Slessor, Mary (B)
An indomitable Scottish Presbyterian who described herself as “wee and thin and not very strong,” Mary Slessor lasted over forty years in the malaria-ridden Calabar region of Nigeria, where she was especially active in promoting the dignity of African women.
Born on December 2, 1848, near Aberdeen, the second of seven children, Mary’s mother was a deeply religious woman, her father a drunken shoemaker. She was just twenty-eight years of age, with red hair and bright blue eyes, when in 1876 she arrived in Nigeria as a missionary for the United Presbyterian Church. The slave trade had been abolished, but local society had been disrupted by it and by the influx of commerce. Britain had seized Lagos in 1861 and was gradually extending its presence to the interior. Issues that Mary confronted as a young missionary included widespread human sacrifice at the death of a village elder, who, it was believed, required servants and retainers to accompany him in the next world, and the lack of education or any status for women.
Mary soon learned the Efik language and showed an intense interest in local people and their customs. (Local people spoke of her as “Ma,” or “Mother of All the People.”) She lived simply, close to the people, in native housing. The greatest dangers she faced came from the disease-ridden climate. Malaria was rampant, as was smallpox and numerous undiagnosed tropical fevers. She set about establishing hospitals, dispensaries, and schools and through a constant flow of letters badgered colonial governors and mission headquarters for the means to expand her activities. “Why should I fear?” she asked. “I am on a Royal Mission. I am in the service of the King of kings.”
Sometimes she went on preaching trips. Local members of her mission team went ahead, beating drums, and when a crowd had gathered under a shade tree, she preached in the local language, sometimes dwelling on a single verse of Scripture, for example, “Very truly, I tell you, anyone who hears my word and believes him who sent me has eternal life, and does not come under judgment, but has passed from death to life”(John 5:24).
Saving the lives of twins was an important part of her ministry. According to local custom, twins were an ill omen, and the babies were killed or left outside villages for ants or leopards to devour. The father was thought to be possessed by an evil spirit, the mother guilty of a grievous sin, and one of the children supposedly was a monster. Mary preached against this custom, and several twins lived with her until she could place them with receptive local families. There were also numerous accounts of her confronting local leaders who attempted to have wives killed at the death of a chief to accompany him to the next world. Similarly, she spoke against ordeals by poison in which, if a local chief believed witchcraft had been worked against him, he would order suspects to drink a poisonous drink to ascertain their guilt or innocence.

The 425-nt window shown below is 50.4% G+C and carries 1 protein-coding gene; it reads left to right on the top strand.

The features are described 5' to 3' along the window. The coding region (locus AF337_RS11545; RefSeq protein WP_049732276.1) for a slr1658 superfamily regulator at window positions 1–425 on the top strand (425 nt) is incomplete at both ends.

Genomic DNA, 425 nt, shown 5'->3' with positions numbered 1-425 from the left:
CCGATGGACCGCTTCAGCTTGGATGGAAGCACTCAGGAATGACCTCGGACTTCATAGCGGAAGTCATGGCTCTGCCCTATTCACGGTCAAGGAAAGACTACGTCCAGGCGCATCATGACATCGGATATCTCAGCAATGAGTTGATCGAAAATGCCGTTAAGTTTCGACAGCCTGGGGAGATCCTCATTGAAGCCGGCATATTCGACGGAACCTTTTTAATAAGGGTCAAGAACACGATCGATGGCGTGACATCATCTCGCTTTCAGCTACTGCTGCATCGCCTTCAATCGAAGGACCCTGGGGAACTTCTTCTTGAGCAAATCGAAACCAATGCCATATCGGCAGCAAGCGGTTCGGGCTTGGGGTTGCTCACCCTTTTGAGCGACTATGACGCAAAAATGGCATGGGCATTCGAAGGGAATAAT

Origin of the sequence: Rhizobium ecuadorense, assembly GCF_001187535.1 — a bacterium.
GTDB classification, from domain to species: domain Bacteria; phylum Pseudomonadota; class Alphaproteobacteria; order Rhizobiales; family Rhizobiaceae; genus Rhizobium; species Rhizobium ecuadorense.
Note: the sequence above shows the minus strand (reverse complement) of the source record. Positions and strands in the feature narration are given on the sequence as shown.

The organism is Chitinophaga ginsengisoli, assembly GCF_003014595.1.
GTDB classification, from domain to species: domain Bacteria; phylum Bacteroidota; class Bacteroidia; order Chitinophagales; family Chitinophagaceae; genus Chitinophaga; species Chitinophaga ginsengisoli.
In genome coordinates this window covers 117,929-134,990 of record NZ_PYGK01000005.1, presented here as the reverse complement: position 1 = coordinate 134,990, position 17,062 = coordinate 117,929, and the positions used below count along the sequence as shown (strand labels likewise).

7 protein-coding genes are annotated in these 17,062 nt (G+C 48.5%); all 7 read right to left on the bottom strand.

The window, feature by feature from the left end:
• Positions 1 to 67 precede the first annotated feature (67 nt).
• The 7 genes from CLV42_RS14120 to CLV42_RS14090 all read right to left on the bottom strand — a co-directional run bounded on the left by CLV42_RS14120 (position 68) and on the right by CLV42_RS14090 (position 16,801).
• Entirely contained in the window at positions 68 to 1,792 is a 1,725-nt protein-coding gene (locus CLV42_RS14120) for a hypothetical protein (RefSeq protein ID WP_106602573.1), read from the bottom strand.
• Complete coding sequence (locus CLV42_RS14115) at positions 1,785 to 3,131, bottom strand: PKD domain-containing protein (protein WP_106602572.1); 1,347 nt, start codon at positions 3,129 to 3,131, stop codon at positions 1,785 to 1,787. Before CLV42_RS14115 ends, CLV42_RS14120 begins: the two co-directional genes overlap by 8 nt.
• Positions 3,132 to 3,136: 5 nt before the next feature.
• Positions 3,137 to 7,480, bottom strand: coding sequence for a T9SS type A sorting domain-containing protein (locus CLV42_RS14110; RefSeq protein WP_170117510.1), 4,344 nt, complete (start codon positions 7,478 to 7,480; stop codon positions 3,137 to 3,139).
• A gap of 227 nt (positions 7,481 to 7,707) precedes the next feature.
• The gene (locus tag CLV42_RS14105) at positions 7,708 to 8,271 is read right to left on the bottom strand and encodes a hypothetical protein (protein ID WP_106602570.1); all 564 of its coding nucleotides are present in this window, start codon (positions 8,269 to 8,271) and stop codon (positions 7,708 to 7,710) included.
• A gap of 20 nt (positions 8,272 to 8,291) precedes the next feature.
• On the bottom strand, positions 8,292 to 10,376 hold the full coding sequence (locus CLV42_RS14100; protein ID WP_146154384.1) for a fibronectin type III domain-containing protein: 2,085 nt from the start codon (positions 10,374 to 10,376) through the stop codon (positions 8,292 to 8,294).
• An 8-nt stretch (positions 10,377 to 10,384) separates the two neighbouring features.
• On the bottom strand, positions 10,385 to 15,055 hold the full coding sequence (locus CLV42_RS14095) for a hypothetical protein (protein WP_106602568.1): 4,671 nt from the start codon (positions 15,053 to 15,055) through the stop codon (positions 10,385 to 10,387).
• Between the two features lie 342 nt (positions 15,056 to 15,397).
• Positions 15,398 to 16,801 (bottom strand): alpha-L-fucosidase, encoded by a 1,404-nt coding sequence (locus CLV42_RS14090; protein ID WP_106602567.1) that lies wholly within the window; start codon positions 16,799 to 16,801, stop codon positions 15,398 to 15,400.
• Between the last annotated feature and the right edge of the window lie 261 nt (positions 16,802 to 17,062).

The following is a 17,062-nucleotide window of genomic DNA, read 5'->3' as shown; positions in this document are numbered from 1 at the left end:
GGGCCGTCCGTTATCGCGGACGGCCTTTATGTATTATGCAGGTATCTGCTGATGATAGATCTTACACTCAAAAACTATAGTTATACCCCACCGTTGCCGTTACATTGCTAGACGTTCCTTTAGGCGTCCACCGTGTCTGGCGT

On the issue of infanticide and twin murder, she observed:
Though chiefs and subjects alike, less than two years ago, refused to hear of the saving of twins, we have already their promise.., in the persons of two baby girls aged six and five months respectively, who have already won the hearts of some of our neighbors and the love of all school children. Seven women have literally touched them, and all the people, including the most practical of the chiefs, come to the house to hold their palavers in full view of where the children are being nursed. One chief, who with fierce gesticulations some years ago protested that we must draw the line at twins, and that they should never be brought to light in his lifetime, brought one of his children who was very ill, two months ago, and laid it on our knee alongside the twin already there, saying with a sob in his voice, “There! They are all yours, living or dying, they are all yours. Do what you like with mine.
The debilitating climate took its toll, and on January 13, 1915, the sixty-seven-year-old missionary died after a severe bout of fever. Until life’s end she retained her optimistic spirit. “The time of the singing of birds is where Christ is,” she said, and “Never talk about the cold hand of death. It is the hand of Christ… Life is so grand and eternity is so real.”
Lord, the task is impossible for me, but not for Thee. Lead the way and I will follow. –Mary Slessor
- W. P. Livingstone, Mary Slessor of Calabar (New York: Doubleday Doren, ), 299.
This article is reproduced, with permission, from African Saints: Saints, Martyrs, and Holy People from the Continent of Africa, copyright © 2002 by Frederick Quinn, Crossroads Publishing Company, New York, New York. All rights reserved.